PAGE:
Beto’s position in the polls is no mystery to me.

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There have been all kinds of surprises so far in the Democratic primaries for President. One of them is that in the age of youthful activism, two old white dudes still top the field. Another surprise, at least to me, is the difficulty that well qualified candidates like Klobuchar, Harris, and Booker have had in gaining any traction. A big surprise is the splid rise of Senator Elizabeth Warren to the #3 spot in the polls, and they way she’s eating into Bernie Sanders support to do it.

But perhaps the biggest surprise, at least among the media, in the 2020 primary season, it’s the truly pathetic performance of former congressman Beto O’Rourke of Texas. Coming out of 2018, Beto, along with Georgia gubernatorial candidate Stacey Abrams, were the rising star faced of the new, young, energetic, activist wing of the Democratic party. And yet, so far, in the ocean of the 2020 Democratic primaries, O’Rourke is splashing around like he has the anchor from the Titanic around his neck.Some in the media have tried to blame South Bend, Indiana mayor Pete Buttigieg for Beto’s difficulty in gaining popularity. In Buttigieg, you have another young, charismatic, energetic candidate with a compelling personal story, including Buttigierg being a gay, married, veteran.  If I’m Mayor Pete, I’m lapping this narrative up like a kitten with cream, since it means that my message is resonating.

While I’m sure that Buttigieg is sucking some of the oxygen out of O’Rourke’s lane, I don’t think that Mayor Pete is the major reason for Beto’s ills. From where I’m sitting, Beto made a couple of critical errors right off of the bat that damaged him badly, and also suffers from one stigma that he can’t do anything about.

For one thing, O’Rourke badly misjudged his popularity, and the reasons for it. Coming out of the 2018 midterms, Beto O’Rourke was a rock star, no doubt about it. He enjoyed extremely high name recognition on the national stage, and he raised insane, presidential election style funding for a statewide Senate race, including a massive amount from out of state voters. But lets look at how and why he accomplished those two things.

Why in the hell was Beto so damn popular nationally in the first place? For one reason, and one reason only. because he was running against Senator Ted Cruz, easily the most hated and reviled member of the “Club of 100” in the country, in a state that had long ago become a pipe dream for Democrats in a national election. When Texas polls started showing O’Rourke with at least a theoretical shot in the race, and when both Cruz and the RNC started having hourly panic attacks, Beto started attracting national attention in the media. But it was superficial media attention at best. His name, a :05 clip of him speaking at a rally, and the latest poll numbers. The only thing that people outside of Texas actually knew about o’Rourke was that he was running against Ted Cruz, and giving him conniptions.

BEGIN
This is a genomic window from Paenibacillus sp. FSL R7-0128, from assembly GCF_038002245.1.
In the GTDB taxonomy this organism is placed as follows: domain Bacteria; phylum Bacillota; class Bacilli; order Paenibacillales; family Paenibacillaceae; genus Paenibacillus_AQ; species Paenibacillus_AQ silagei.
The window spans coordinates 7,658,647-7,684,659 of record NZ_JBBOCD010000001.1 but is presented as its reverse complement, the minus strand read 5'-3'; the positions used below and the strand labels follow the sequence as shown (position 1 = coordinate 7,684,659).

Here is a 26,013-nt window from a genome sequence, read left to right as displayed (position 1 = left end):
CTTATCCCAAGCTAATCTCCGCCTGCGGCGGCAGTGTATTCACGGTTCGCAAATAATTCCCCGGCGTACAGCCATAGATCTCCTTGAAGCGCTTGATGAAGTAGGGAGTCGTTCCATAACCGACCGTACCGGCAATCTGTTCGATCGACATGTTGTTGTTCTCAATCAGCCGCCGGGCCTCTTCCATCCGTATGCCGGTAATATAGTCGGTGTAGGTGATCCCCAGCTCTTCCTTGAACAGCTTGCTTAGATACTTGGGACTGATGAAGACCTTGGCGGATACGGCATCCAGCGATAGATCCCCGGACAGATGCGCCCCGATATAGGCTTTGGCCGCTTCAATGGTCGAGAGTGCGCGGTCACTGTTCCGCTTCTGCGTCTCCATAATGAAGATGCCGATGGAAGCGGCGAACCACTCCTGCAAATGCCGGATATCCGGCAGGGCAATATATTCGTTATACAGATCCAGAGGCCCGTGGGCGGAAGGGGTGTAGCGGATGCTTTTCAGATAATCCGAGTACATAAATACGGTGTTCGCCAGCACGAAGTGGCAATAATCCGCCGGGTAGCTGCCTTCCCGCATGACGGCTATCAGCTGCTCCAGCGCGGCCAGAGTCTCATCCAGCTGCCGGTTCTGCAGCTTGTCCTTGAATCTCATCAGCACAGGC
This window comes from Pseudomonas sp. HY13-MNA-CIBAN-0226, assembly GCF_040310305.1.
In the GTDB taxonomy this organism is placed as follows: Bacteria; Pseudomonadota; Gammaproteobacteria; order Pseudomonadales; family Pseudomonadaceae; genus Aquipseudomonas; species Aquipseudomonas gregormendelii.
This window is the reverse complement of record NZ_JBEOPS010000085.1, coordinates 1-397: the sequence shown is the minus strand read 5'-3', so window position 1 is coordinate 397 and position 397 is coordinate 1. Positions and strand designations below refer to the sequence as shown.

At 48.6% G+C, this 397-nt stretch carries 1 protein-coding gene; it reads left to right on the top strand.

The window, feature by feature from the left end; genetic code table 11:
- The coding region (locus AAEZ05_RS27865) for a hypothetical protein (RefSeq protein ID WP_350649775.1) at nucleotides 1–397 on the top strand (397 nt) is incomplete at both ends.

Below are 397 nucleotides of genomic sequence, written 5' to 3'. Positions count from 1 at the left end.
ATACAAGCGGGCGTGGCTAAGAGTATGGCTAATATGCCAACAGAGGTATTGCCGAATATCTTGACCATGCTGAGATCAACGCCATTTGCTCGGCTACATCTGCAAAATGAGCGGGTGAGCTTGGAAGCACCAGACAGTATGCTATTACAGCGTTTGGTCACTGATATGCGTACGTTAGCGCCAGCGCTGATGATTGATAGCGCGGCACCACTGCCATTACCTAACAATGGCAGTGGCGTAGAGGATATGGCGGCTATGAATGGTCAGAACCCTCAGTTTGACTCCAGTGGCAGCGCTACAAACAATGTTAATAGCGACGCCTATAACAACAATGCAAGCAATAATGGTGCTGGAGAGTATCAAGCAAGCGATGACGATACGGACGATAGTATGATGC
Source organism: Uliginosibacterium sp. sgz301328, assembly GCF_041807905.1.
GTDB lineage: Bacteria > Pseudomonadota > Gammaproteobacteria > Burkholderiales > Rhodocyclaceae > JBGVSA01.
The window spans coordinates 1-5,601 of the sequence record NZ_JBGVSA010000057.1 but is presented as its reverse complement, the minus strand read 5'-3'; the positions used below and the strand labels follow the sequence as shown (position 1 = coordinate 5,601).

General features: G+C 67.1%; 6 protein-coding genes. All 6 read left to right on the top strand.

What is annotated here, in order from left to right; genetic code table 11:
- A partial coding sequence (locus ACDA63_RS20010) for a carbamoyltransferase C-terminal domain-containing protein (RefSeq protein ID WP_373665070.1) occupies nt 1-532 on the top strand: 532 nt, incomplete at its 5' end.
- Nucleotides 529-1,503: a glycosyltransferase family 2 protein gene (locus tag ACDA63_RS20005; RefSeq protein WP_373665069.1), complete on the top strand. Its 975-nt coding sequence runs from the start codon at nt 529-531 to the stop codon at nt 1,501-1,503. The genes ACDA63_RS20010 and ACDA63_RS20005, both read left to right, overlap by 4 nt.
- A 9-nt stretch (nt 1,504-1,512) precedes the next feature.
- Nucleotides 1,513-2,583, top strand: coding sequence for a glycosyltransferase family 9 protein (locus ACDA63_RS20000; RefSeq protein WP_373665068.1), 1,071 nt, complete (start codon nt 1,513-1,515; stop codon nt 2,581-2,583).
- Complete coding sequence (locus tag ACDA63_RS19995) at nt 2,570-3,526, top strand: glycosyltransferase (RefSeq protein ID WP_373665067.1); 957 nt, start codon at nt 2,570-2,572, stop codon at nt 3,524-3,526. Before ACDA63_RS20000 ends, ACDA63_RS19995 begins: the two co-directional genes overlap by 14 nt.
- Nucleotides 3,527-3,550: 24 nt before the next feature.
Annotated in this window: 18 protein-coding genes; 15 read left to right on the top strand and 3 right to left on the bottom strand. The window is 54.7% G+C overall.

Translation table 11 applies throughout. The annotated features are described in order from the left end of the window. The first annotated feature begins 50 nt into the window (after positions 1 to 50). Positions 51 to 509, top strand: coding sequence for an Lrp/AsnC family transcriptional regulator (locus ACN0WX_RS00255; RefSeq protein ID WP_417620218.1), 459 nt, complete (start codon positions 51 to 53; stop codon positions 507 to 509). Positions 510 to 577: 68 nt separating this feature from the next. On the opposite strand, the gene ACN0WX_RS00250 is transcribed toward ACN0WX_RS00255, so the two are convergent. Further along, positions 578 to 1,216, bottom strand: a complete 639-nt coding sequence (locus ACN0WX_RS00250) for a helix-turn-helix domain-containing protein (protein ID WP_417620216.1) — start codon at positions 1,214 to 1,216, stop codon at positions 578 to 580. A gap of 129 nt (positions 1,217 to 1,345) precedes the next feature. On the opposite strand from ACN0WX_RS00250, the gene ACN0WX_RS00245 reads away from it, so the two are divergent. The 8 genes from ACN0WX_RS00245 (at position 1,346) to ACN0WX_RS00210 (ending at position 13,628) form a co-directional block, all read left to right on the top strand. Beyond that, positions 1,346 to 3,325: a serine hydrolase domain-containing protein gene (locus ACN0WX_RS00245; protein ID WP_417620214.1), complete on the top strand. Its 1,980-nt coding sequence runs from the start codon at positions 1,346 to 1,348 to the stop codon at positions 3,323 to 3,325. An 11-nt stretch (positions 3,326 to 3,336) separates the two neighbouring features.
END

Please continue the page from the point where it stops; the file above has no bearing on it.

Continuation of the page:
The same thing is true of his national donor base. The only thing that people knew about O’Rourke was that he was running against Calgary Teddy, a man who, with that beard, looks like somebody who stands around outside a school in a raincoat. Not only would beating Cruz be as satisfying emotionally as a warm, gentle spring shower, it would also be a cold, hard slap in Trump’s face, a national repudiation of his presidency. But wanting to have Ted Cruz spending all of his time pestering Heidi and the kids is a far way off from wanting Beto O’Rourke sitting in the Oval Office.

Which led to O’Rourke’s second terrible tactical decision, his campaign roll out. Following the 2018 election, Beto hit the talk show circuit. But not to talk up his candidacy for President, but instead to tease his potential candidacy. Beto made the mistake of reading too many of his own press clippings. To my mind, a good general rule of thumb is, If you’re the warm up act for the Rolling Stones, don’t make the mistake of thinking that the crowd came to see YOU! If Buttigieg ate into Beto’s following in the young, charismatic, compelling story lane, it’s because Mayor Pete was out there in the hustings, introducing himself and his agenda to the voters, while o’Rourke was sitting there with a foam ball on a string over our noses, like somebody teasing a cat. Beto’s self enforced inactivity also meant that he let other, earlier announcing candidates like Warren, Buttigieg, and Klobuchar snaffle up most of the high quality staff, both for their national campaigns, as well as staffing field operations in the early states. For a guy famous for having “pop up”offices in every precinct in the state, this was almost criminal mismanagement.